Wednesday, June 21, 2017

Wayback Wednesday - Shanna The She-Devil #2


Over the past few months, I've rediscovered a love for older comics through a Facebook group I joined where anything past 1986 is only rarely discussed.  To thank that group, I've decided to start reviewing older comics once a week. 

I can't really call them "Longbox Junk" because they tend to be a bit more valuable than the stuff I normally review (The issue pictured above is valued at around $40 or so in the condition it's in), but then again, most of the ones I own aren't going to be buying me a new house either. . .and truthfully, in the boxes of REAL collectors, even my more valuable comics would be considered Longbox Junk, just a little less junky than usual.

So let's get into the first non-Longbox Junk review.  The second issue of Marvel's short-lived Shanna The She-Devil series (Just 5 issues from 1972 - 1973), which was part of a Marvel initiative for female writers and comics aimed at a female audience.  Unfortunately, the initiative seems to have been a bit half-hearted. . .there were only 3 titles (Shanna, Night Nurse, and The Cat), and of the 3, only Shanna lasted 5 issues (the others only went for 4).



Shanna is enlisted by S.H.I.E.L.D. to stop a criminal named El Montano from hijacking a French rocket. She travels to his hidden fortress on the edge of the Sahara Desert, but is captured and must fight her way to freedom in order to accomplish her mission.

I actually knew nothing about Shanna The She Devil before reading this comic, but learned everything I needed to know about her through exposition as I read. You have to hand it to the writers of the Bronze Age, they were blunt, but subtle at the same time. . .at least in this case.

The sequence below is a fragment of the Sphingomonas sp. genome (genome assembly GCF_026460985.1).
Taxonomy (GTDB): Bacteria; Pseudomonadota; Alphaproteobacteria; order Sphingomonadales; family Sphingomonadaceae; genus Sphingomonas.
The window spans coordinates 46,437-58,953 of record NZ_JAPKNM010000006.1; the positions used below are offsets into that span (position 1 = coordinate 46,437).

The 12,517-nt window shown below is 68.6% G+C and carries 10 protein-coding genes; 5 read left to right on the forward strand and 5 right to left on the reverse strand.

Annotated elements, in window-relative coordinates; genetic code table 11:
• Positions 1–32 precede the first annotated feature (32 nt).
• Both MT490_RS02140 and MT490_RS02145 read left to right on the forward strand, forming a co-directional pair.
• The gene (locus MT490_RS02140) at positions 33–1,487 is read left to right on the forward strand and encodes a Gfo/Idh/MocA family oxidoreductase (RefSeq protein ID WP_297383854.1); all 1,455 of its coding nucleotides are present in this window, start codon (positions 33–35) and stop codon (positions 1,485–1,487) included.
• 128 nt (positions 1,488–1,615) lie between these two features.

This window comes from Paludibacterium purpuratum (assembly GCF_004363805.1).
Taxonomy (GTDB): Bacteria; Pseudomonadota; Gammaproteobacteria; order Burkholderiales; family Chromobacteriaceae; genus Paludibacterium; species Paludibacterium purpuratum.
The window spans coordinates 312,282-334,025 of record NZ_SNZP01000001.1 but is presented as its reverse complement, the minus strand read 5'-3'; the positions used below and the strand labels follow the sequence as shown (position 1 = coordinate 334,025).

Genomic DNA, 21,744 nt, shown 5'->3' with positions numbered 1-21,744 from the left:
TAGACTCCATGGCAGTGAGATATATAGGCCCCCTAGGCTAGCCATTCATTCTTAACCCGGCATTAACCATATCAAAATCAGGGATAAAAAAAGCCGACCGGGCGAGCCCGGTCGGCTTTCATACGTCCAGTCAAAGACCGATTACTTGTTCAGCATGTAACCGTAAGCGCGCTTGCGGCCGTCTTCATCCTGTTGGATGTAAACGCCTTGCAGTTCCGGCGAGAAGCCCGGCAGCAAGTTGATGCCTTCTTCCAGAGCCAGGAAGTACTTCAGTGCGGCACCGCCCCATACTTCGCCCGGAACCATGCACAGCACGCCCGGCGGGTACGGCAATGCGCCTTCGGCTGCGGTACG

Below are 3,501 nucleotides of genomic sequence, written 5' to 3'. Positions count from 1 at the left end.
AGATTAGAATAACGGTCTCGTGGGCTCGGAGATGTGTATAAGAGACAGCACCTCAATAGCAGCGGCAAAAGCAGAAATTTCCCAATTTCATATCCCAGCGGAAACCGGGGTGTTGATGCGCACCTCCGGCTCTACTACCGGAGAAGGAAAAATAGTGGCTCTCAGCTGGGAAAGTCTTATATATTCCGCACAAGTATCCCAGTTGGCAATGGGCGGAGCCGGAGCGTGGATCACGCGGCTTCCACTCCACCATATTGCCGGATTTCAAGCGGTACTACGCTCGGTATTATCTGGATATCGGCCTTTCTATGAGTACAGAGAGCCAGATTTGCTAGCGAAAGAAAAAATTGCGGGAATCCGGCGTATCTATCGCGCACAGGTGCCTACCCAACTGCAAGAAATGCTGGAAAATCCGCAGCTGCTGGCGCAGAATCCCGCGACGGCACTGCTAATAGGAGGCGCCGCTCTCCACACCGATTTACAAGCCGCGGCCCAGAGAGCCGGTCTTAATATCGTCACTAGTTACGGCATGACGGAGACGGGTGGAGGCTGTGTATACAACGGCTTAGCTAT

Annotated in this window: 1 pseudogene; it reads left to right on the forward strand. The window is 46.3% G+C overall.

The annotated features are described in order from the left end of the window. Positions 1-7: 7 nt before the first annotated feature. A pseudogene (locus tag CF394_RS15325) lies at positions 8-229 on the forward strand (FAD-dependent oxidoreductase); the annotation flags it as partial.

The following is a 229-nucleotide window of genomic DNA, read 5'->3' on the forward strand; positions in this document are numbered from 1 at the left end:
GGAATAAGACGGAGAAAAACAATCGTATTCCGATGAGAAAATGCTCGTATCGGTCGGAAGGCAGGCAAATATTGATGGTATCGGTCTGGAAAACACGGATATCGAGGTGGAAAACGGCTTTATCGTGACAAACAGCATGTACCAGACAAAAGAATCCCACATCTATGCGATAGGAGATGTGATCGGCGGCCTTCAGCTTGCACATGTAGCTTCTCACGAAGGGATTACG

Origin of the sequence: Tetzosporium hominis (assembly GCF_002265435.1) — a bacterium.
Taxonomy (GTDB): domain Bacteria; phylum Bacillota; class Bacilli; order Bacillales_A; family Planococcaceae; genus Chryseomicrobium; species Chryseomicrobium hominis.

The story was well written and moved along quickly. Unfortunately, the plot itself was pretty ridiculous. . .a French moon rocket loaded with heroin being hijacked by a desert slaver? But that said, I still found the writing to be brisk and pretty good.

The line art and inking were very well done. . .giving Shanna the same almond eyes and lithe form that Ross Andru brought to the Diana Prince de-powered version of Wonder Woman. 

Unfortunately, the coloring is a bit slapdash. It gets worse toward the end of the book, starting to get particularly sloppy starting with page 26. There's no color "credit" for this issue, and I can hardly blame them for not wanting one. To tell the truth, this would have been a VERY nice black and white comic.

The cover by Steranko was good, but not great. Definitely not his best work, but still an eye-catcher.


At the end of it all, coming into this issue with no knowledge of the character, an overall weak plot, and some sloppy coloring, I still found myself wanting to read more about her at the end of it. It's not the greatest comic I've ever read, but it had some brisk writing and great art.

Up Next. . .

Back to Longbox Junk as usual with Vertigo's 3 issue "Adventures in the Rifle Brigade: Operation Bollock"

Be there or be square!

Wednesday, June 14, 2017

First post. . .Let's get this party started!


Everyone that collects comics has Longbox Junk.  No exceptions.

Series, minis, random issues that you've picked up over the years that aren't really worth anything as far as monetary value goes, but there they are taking up space in your collection.  Longbox junk comes to us in many ways, but it's just not in the nature of the collector to toss comic books in the trash because they aren't worth anything.  And so they sit there. . .bagged and boarded in a lonely cardboard longbox prison. . .forgotten.
Until now!
Ladies and Gentlemen of the internet, I present myself to you as the champion of Longbox Junk!  I have taken upon myself the (sometimes not so great) task of digging deep into my comic collection to read and review all manner of Longbox Junk.
Yes, I realize this is a thing you never asked for.  Consider it my gift to you.  You're welcome.